In order to better understand the dynamics of this complex correlation matrix, we performed data reduction using PCA where linear combinations of the original variables were “reduced” to single factors.[19] Our PCA analysis revealed that regarding the factor 1, explaining approximately 1/3 of total variance, variables that had significant loadings were all markers of anemia, markers of iron metabolism (IRON, TFsat, and sTFr), and erythropoiesis (EPO and HEP). Anemic state in chronic disease is influenced by the complex interaction between inflammation, erythropoiesis, and iron metabolism[15] [33] [34] [35] however, it is not clear to what extend anemia is merely a marker of disease severity and progression or a causative factor that specifically impacts on the underlying inflammatory process by the progression of joint destruction.[15] [34] Inflammation-induced cytokines activate HEP production (IL-6) and increased levels of HEP induce a state of “functional iron deficiency”[33] however as the disease progresses low, IRON levels may actually exert inhibitory effects on HEP production.[15] On the other end of the spectrum low IRON availability further activates erythropoiesis, while EPO may act regulatory effects on HEP.[15] This loop of inflammation-induced erythropoiesis-iron availability-anemia is depicted in factor 1 of our PCA analysis.

We propose that the longitudinal monitoring of these markers may be useful in patient evaluation as the disease progresses through time. For example, MCH and MCHC directly measure Hb content per red blood cell (RBC) and RETHb provides direct information regarding the iron supply to red-cell precursors.[36] In addition, it has been demonstrated that, at least in the early stages of RA, the upregulation of IL-6 suppresses the maturation of erythrocytes in bone marrow, which leads to the immature erythrocytes entering the circulation, resulting in the changes of RDW level.[37] [38] Furthermore, it has been proposed that RDW can be influenced not only by anemia but also from inflammation.[39] Similarly, sTFr has been proposed as a marker reflecting iron status, namely to identify functional iron deficiency in RA.[40] HEP had the lowest loading on factor 1, which is not unexpected given the cascade of events that span from the level of stimulation of these markers to the level of “disturbed” iron status at the single RBC.[15] Therefore, the combination of the above variables is considered to measure different aspects of some common underlying dimension just as suggested by our PCA.[19] Given that most variables that had significant loading on factor 1 are associated with the individual erythrocyte level (MCH, MCHC, RETHb, sTFr), it can be concluded that factor 1 represents a global index of “RBC health status.”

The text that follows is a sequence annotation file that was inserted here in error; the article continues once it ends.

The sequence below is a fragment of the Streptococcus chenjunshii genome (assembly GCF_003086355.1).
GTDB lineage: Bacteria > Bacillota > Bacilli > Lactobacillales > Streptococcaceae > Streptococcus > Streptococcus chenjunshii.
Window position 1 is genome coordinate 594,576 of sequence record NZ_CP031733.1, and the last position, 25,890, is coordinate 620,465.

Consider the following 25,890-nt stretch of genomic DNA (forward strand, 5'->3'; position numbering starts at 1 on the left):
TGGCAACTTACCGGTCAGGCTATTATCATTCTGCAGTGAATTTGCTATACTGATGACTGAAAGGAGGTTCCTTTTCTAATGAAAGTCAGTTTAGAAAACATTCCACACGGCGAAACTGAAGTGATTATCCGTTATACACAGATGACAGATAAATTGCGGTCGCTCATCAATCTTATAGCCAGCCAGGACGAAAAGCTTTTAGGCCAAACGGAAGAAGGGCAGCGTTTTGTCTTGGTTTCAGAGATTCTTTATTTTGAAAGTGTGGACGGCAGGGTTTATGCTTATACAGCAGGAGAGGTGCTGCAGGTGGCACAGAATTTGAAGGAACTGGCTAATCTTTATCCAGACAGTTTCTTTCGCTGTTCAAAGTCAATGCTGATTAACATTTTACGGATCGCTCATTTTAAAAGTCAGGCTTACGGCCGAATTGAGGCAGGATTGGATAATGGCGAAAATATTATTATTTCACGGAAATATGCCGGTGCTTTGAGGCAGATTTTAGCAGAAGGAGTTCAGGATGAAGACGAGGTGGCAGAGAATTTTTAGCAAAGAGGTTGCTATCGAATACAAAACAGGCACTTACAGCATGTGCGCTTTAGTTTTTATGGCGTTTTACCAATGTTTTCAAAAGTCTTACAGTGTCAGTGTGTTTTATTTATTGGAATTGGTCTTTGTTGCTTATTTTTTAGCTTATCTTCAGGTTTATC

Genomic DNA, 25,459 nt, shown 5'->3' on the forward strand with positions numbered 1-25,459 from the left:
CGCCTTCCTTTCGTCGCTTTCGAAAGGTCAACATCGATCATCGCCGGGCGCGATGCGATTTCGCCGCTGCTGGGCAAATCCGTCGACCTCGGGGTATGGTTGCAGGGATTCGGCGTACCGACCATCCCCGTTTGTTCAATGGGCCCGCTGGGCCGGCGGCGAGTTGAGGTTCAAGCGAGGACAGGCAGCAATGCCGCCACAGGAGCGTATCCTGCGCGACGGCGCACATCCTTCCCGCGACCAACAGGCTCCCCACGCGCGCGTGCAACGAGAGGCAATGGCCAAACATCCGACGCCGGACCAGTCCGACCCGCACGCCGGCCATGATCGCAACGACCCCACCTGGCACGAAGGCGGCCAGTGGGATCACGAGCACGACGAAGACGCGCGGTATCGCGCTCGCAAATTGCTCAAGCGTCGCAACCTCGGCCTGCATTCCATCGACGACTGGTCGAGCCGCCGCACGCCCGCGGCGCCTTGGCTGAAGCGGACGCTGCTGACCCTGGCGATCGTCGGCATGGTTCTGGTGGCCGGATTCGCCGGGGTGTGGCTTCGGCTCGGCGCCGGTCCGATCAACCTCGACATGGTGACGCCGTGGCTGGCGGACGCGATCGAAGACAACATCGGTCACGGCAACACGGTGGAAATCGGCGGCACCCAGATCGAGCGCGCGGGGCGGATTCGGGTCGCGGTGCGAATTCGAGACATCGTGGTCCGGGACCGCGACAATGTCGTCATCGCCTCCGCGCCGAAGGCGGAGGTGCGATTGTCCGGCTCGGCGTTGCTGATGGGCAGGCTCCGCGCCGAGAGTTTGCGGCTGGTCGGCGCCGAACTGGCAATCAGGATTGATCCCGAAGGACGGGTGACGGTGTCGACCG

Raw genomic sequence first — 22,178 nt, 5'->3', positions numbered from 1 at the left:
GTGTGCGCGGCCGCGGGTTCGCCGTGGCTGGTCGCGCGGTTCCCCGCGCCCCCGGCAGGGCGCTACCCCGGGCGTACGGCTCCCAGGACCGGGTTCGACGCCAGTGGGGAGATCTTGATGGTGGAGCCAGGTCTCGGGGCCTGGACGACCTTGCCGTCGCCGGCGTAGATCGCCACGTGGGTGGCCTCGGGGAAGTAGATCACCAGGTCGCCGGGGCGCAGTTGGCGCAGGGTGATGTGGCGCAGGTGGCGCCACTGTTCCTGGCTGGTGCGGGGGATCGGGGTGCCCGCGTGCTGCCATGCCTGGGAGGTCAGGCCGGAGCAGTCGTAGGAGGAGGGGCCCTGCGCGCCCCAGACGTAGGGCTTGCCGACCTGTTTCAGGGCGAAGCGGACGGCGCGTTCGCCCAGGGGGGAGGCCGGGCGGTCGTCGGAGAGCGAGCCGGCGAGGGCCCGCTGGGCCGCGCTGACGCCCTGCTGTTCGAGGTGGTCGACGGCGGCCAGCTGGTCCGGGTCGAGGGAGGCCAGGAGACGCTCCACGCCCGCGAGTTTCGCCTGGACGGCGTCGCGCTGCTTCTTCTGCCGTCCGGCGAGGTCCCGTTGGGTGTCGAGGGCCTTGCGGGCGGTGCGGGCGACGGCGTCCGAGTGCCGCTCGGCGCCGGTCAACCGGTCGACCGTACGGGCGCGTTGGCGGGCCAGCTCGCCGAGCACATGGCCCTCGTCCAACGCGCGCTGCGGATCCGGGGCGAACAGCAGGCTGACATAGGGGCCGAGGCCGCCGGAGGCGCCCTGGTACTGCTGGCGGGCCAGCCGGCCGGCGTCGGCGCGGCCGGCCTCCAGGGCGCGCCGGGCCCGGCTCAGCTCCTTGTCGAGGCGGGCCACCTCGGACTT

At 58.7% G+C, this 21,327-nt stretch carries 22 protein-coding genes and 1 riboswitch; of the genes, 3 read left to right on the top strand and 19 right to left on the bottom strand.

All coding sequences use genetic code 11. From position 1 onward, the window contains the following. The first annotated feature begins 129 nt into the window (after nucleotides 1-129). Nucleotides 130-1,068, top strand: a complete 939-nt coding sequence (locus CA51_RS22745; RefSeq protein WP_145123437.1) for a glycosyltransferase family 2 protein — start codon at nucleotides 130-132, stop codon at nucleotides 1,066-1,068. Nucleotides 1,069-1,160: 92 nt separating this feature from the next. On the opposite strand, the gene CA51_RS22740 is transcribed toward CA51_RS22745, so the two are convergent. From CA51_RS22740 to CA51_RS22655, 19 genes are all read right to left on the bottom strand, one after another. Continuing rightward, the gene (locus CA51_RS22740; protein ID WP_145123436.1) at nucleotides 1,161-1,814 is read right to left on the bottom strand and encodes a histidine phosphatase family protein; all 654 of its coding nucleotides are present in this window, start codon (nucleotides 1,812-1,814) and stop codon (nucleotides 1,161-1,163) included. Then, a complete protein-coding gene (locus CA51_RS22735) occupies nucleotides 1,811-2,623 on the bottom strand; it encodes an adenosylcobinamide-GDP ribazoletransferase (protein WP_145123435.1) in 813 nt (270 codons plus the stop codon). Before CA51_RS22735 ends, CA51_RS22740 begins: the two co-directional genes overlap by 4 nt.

Our PCA analysis further demonstrated the existence of second (independent) factor explaining approximately 16% of total variance. Variables having substantial loadings were markers of inflammation (CRP and ESR), clinical activity (DAS28), another subset of iron metabolism (TIBC and FER), and finally HEP. Given that TIBC actually reflects transferrin levels,[41] [42] both TIBC and FER are also considered acute phase protein along with CRP.[43] [44] In fact TIBC as a surrogate of transferrin had a strong negative loading on factor 2, while FER and CRP had a positive loading that demonstrates their role as “negative” and “positive” acute phase protein, respectively.[45] Albeit weak, HEP did have a meaningful loading on factor 2 also that may underscore its function in inflammation[14] and also justify the small correlations between HEP and inflammation markers ([Table 1]). In this regard, our results are in agreement with previous studies demonstrating that HEP represents the link between the “crossroad” of anemia and inflammation,[23] [25] [35] [46] [47] although not clinical disease activity[28] [48] however, given that neither ESR nor CRP is included in the composite activity analysis,[7] it is not surprising that DAS28 had also substantial loading on factor 2. Thus, it can be concluded that factor 2 represents a global index of “acute phase reactants.”